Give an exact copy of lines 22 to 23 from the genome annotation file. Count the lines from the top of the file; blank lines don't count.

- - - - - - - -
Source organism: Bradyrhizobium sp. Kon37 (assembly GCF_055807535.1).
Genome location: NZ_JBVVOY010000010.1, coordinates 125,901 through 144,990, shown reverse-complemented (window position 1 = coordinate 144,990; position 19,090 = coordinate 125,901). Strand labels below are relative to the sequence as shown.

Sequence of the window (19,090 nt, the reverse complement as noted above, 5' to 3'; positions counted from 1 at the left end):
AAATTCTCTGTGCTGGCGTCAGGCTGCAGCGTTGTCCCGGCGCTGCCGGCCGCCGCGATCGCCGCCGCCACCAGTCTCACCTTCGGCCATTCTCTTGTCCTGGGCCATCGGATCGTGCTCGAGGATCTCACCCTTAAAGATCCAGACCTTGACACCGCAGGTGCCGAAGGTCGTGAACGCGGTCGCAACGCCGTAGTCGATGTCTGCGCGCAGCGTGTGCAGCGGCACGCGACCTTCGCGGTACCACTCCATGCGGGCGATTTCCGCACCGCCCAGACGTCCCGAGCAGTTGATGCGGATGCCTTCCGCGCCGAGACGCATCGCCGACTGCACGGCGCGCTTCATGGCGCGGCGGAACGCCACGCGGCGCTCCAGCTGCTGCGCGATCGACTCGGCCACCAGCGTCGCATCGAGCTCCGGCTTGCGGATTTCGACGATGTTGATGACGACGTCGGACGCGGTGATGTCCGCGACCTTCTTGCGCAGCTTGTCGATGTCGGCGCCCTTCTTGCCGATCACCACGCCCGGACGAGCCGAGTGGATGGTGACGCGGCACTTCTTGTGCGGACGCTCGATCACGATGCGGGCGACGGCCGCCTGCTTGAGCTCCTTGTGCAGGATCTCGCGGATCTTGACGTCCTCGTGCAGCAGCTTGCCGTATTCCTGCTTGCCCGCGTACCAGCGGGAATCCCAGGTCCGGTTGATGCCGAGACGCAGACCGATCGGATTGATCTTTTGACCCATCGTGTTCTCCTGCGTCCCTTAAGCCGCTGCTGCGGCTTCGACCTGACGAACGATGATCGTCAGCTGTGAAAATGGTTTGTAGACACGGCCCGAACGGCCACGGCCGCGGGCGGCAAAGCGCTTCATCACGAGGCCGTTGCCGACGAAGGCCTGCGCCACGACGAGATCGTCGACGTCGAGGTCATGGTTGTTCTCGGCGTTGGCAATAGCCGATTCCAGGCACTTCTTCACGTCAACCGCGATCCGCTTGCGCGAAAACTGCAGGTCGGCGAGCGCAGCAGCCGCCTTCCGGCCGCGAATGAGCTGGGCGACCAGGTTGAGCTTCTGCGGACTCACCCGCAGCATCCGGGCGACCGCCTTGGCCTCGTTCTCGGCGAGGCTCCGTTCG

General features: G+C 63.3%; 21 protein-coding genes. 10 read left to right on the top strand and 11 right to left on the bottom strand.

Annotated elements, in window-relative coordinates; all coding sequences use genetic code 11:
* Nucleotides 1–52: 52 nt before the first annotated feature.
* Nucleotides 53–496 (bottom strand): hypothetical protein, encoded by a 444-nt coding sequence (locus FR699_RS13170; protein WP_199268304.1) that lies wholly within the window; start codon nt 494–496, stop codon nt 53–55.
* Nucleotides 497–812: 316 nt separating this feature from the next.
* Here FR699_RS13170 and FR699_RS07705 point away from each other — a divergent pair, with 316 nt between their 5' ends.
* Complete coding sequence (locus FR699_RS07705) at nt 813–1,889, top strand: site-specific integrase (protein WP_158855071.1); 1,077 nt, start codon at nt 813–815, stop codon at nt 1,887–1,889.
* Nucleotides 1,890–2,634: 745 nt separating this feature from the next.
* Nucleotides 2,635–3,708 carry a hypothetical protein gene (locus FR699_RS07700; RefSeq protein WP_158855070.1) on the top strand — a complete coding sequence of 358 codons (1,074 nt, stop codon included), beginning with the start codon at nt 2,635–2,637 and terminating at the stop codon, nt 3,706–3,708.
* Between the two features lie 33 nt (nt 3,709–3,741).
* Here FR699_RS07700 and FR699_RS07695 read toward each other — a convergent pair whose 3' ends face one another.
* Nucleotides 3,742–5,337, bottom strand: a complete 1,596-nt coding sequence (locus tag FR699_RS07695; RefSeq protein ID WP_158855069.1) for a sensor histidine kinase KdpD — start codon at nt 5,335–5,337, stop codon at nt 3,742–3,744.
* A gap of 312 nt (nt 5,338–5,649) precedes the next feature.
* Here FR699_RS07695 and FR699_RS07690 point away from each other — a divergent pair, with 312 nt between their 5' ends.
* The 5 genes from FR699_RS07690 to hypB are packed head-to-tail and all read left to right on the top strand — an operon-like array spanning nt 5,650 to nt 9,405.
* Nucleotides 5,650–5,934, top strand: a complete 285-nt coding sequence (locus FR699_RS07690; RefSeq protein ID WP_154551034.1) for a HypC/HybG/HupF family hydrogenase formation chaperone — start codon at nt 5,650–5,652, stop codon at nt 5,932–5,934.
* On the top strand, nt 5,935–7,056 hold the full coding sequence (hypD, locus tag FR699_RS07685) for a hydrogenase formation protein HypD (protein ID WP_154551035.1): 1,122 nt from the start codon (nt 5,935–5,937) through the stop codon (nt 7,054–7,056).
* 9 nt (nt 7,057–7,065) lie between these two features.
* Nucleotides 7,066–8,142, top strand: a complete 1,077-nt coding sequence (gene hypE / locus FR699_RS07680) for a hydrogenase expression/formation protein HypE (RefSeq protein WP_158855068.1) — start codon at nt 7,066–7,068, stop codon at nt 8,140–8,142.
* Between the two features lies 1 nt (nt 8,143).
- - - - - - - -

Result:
* 9 nt (nt 7,057–7,065) lie between these two features.
* Nucleotides 7,066–8,142, top strand: a complete 1,077-nt coding sequence (gene hypE / locus FR699_RS07680) for a hydrogenase expression/formation protein HypE (RefSeq protein WP_158855068.1) — start codon at nt 7,066–7,068, stop codon at nt 8,140–8,142.